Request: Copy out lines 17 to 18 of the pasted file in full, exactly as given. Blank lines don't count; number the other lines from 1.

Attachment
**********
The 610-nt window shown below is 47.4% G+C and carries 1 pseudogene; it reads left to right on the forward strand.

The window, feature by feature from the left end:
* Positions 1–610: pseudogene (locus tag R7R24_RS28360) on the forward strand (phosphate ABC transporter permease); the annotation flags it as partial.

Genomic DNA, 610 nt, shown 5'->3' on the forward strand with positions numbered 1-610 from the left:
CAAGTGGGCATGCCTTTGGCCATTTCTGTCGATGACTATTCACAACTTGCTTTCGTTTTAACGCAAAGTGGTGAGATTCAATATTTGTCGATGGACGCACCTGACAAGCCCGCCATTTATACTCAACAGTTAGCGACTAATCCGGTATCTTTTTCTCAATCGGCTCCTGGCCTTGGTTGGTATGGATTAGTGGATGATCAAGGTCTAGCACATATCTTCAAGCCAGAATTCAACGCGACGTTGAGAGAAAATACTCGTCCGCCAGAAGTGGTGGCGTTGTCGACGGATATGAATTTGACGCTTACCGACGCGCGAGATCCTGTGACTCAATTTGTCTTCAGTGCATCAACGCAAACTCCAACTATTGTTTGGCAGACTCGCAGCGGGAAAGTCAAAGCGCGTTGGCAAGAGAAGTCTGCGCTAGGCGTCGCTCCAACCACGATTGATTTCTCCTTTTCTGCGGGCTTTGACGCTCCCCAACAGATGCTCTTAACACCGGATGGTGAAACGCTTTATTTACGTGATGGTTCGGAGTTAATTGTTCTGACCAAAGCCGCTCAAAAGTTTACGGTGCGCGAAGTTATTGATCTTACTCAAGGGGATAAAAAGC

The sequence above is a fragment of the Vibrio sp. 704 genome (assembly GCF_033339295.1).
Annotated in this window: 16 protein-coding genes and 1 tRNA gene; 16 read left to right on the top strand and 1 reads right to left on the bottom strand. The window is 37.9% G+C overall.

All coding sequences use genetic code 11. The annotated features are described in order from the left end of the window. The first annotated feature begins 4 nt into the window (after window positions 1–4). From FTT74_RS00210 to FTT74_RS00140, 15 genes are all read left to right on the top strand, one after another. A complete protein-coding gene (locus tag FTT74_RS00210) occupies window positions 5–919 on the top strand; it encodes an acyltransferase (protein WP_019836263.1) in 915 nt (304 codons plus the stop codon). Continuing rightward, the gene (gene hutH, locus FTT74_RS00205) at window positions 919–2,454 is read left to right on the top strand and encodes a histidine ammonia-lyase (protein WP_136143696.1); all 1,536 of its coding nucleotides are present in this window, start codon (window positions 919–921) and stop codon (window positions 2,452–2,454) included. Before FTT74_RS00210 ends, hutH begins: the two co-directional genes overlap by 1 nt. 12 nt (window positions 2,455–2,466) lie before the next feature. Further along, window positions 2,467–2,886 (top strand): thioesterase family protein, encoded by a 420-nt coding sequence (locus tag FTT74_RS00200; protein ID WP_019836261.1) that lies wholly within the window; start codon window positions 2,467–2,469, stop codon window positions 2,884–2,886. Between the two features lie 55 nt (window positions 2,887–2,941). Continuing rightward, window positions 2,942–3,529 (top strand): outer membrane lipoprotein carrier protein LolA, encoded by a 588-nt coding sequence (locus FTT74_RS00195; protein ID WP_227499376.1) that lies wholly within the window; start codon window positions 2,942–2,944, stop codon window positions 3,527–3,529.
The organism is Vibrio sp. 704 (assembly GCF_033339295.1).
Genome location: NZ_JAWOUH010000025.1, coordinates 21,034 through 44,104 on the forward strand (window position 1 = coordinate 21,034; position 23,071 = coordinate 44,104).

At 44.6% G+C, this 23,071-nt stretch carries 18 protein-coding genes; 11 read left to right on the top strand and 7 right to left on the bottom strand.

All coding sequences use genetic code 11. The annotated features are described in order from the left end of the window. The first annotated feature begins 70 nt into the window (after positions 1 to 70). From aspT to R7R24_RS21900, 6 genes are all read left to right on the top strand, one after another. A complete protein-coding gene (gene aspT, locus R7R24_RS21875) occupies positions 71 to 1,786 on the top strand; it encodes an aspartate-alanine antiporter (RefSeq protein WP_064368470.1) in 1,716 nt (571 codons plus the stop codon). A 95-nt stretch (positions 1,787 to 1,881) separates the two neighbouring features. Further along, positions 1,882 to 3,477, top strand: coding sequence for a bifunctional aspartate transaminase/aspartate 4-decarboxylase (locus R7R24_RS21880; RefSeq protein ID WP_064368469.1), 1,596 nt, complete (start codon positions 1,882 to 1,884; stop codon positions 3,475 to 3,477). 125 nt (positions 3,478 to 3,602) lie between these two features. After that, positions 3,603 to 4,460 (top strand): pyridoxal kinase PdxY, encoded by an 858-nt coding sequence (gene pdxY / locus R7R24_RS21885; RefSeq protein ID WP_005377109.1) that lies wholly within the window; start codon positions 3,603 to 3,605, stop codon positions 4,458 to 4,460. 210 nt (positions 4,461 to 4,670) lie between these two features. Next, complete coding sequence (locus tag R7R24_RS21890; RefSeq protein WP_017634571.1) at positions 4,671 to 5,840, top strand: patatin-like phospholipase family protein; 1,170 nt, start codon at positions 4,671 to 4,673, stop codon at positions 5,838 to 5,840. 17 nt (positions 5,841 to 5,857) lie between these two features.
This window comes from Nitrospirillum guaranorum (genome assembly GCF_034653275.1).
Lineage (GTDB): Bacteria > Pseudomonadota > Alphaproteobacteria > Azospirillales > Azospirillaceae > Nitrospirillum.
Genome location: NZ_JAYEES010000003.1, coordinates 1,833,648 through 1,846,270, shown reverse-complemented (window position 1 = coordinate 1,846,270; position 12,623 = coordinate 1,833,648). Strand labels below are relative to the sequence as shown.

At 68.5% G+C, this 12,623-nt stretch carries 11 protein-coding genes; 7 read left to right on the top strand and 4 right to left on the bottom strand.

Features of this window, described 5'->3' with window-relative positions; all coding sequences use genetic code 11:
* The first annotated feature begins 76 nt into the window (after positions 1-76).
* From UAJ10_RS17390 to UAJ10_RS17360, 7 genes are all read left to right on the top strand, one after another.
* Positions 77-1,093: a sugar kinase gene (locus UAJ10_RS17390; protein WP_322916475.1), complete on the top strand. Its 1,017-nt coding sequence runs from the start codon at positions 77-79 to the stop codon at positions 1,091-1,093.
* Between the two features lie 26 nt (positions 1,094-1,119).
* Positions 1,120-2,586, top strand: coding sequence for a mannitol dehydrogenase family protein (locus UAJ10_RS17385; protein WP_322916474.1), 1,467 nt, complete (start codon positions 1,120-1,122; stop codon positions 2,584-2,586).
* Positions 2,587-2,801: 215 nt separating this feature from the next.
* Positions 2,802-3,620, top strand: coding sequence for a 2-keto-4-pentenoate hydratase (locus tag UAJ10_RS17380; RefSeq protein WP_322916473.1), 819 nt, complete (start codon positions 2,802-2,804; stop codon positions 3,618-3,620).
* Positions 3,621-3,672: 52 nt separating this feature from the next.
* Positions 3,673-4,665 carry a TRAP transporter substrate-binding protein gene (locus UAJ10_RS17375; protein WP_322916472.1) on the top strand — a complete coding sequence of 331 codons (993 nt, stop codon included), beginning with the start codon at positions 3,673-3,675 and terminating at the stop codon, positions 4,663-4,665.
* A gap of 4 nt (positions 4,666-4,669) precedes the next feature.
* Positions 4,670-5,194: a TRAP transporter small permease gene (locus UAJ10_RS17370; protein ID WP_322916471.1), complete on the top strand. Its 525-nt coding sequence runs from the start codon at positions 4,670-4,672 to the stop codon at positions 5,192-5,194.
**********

Features of this window, described 5'->3' with window-relative positions; all coding sequences use genetic code 11:
* The first annotated feature begins 76 nt into the window (after positions 1-76).